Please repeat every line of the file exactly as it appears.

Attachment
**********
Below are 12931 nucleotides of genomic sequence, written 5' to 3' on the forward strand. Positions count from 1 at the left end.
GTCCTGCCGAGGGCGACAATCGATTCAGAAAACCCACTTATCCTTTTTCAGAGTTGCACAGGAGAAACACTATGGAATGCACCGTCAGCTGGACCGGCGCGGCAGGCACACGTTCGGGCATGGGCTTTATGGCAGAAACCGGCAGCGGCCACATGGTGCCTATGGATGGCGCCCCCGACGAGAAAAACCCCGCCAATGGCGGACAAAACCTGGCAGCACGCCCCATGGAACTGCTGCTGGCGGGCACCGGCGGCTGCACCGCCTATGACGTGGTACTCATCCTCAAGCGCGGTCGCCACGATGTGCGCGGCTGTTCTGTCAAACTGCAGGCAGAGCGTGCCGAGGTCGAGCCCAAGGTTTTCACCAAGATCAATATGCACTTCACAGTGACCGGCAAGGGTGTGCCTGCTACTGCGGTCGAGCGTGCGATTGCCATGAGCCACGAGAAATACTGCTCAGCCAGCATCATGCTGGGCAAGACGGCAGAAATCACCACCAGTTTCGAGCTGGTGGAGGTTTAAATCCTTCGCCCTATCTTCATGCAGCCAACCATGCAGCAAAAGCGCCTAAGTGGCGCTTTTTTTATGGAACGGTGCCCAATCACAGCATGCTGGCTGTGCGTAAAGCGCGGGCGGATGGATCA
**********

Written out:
Below are 12931 nucleotides of genomic sequence, written 5' to 3' on the forward strand. Positions count from 1 at the left end.
GTCCTGCCGAGGGCGACAATCGATTCAGAAAACCCACTTATCCTTTTTCAGAGTTGCACAGGAGAAACACTATGGAATGCACCGTCAGCTGGACCGGCGCGGCAGGCACACGTTCGGGCATGGGCTTTATGGCAGAAACCGGCAGCGGCCACATGGTGCCTATGGATGGCGCCCCCGACGAGAAAAACCCCGCCAATGGCGGACAAAACCTGGCAGCACGCCCCATGGAACTGCTGCTGGCGGGCACCGGCGGCTGCACCGCCTATGACGTGGTACTCATCCTCAAGCGCGGTCGCCACGATGTGCGCGGCTGTTCTGTCAAACTGCAGGCAGAGCGTGCCGAGGTCGAGCCCAAGGTTTTCACCAAGATCAATATGCACTTCACAGTGACCGGCAAGGGTGTGCCTGCTACTGCGGTCGAGCGTGCGATTGCCATGAGCCACGAGAAATACTGCTCAGCCAGCATCATGCTGGGCAAGACGGCAGAAATCACCACCAGTTTCGAGCTGGTGGAGGTTTAAATCCTTCGCCCTATCTTCATGCAGCCAACCATGCAGCAAAAGCGCCTAAGTGGCGCTTTTTTTATGGAACGGTGCCCAATCACAGCATGCTGGCTGTGCGTAAAGCGCGGGCGGATGGATCA